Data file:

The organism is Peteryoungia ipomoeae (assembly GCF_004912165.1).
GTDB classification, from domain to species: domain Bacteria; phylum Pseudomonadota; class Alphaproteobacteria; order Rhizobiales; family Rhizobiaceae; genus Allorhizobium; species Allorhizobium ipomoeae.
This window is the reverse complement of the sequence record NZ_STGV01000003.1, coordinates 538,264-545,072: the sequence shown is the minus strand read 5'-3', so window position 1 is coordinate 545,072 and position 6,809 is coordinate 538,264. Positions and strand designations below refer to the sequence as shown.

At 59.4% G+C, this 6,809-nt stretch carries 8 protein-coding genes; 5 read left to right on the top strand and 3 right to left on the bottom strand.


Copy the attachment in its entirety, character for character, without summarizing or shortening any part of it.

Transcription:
The organism is Peteryoungia ipomoeae (assembly GCF_004912165.1).
GTDB classification, from domain to species: domain Bacteria; phylum Pseudomonadota; class Alphaproteobacteria; order Rhizobiales; family Rhizobiaceae; genus Allorhizobium; species Allorhizobium ipomoeae.
This window is the reverse complement of the sequence record NZ_STGV01000003.1, coordinates 538,264-545,072: the sequence shown is the minus strand read 5'-3', so window position 1 is coordinate 545,072 and position 6,809 is coordinate 538,264. Positions and strand designations below refer to the sequence as shown.

At 59.4% G+C, this 6,809-nt stretch carries 8 protein-coding genes; 5 read left to right on the top strand and 3 right to left on the bottom strand.